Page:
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Regional Map / Other Drainages

Petaluma River Watershed
Pleasants Creek Watershed
Ulatis Creek Watershed
Garcia River Watershed
Eel River Watershed
Las Trampas Creek Watershed
Pope Valley/Pope Creek Watershed

 

Petaluma River Watershed

The Petaluma River drains 146 square miles in Sonoma and Marin counties and includes the City of Petaluma.

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Petaluma River
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Certified Sites:

  • Spring Hill Vineyards

Spring Hill Vineyards
Chris and Karen London manage this 29-acre site northwest of Petaluma with cover crops and careful site management to protect water quality.

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Pleasants Creek Watershed

Pleasants Creek is a tributary of the Putah Creek drainage into the Sacramento River watershed.

Certified Sites:

  • England Shaw Vineyards

England Shaw Vineyards
This 20-acre vineyard along Pleasants Creek is managed by Ken Shaw, who uses IPM practices to minimize his use of pesticides and other chemicals. FFF program staff are working with Ken to revegetate the riparian corridor of Pleasants Creek.

Enrolled Sites:

  • Shaw Ranch

Shaw Ranch
The manager is working with FFF program staff on this 38-acre site to install filter strips designed to create a natural buffer between the vineyards and the small seasonal creeks on the property, minimizing sediment delivery to the creeks.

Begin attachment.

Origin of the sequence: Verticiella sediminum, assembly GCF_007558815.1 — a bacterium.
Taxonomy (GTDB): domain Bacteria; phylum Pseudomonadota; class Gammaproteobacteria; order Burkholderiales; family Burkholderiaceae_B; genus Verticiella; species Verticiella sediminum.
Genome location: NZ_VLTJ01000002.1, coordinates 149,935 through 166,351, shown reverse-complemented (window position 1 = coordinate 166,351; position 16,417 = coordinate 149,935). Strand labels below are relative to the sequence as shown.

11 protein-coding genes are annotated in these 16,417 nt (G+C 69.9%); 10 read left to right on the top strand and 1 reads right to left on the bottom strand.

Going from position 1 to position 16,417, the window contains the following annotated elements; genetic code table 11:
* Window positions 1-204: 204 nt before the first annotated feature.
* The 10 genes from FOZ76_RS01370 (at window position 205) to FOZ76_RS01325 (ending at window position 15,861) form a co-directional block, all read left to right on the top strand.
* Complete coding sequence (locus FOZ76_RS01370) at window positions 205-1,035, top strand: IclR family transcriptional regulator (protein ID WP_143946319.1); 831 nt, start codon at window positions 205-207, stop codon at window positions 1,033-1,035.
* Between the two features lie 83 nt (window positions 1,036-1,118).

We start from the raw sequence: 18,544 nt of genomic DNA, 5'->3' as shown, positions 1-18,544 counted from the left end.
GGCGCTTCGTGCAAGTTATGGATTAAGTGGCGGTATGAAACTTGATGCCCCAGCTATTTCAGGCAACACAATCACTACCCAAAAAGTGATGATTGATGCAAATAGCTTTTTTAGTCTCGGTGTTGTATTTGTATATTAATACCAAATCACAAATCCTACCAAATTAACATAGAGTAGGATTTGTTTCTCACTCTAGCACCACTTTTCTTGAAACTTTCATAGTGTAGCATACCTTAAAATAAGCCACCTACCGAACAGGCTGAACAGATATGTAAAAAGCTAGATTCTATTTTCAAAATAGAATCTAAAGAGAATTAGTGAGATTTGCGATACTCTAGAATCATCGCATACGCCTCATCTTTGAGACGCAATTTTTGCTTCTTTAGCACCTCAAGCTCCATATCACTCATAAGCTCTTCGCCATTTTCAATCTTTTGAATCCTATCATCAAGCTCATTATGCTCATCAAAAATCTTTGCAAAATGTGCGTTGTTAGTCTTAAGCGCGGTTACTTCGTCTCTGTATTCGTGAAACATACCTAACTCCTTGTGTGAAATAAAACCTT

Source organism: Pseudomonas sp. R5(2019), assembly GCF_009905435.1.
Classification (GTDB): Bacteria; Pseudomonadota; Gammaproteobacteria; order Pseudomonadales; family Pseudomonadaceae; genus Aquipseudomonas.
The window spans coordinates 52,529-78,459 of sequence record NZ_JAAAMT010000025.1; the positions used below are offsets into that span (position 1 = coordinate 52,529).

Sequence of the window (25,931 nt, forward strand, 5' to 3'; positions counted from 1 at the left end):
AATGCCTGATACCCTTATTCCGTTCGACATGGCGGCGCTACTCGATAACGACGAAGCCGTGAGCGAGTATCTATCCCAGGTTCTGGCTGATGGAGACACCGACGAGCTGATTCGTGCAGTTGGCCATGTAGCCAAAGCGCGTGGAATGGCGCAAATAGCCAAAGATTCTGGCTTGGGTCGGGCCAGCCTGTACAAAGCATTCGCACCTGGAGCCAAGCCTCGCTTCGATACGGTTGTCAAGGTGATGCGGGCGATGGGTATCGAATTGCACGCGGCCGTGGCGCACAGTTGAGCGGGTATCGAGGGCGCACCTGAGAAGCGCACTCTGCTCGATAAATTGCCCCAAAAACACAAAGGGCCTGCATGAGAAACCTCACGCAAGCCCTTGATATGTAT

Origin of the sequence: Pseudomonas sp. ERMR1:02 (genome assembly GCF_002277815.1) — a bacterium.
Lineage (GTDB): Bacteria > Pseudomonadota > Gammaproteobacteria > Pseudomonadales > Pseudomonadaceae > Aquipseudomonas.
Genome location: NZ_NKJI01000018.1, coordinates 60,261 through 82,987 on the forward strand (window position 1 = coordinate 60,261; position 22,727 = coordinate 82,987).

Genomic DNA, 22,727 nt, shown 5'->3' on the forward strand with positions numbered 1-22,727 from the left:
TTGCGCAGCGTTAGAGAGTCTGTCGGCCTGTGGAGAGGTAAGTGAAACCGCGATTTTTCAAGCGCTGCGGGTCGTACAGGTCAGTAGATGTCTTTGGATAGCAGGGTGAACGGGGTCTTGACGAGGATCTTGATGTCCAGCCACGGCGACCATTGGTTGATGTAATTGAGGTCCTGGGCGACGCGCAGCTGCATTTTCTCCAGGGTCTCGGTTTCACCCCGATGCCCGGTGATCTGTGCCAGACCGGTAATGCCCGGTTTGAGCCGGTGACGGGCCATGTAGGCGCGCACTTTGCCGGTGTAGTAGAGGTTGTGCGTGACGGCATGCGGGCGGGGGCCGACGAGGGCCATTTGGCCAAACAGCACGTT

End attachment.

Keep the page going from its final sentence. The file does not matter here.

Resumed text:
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Ulatis Creek Watershed

Ulatis Creek drains the eastern side of the Vaca Mountains and runs through the center of Vacaville before being channeled into Cache Slough and the Sacramento River system.

Certified Sites:

  • Girl on the Hill Vineyard

Girl on the Hill Vineyard
Denise Revel grows organic lavender and winegrapes on this 48-acre property on the ridgetop of the Vaca Mountains. She minimizes water and chemical use and only the 4 acres of vineyard are fenced with deer-friendly fencing. The ephemeral creeks on her property, all headwaters of Ulatis Creek, retain their natural vegetation. Visit www.girlonthehill.com.

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View facing east from Girl on the Hill Vineyard.

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Garcia River Watershed

The Garcia River watershed covers approximately 114 square miles in southwest Mendocino County and supports a wide variety of anadromous fish, including steelhead trout, Coho salmon, and Chinook salmon.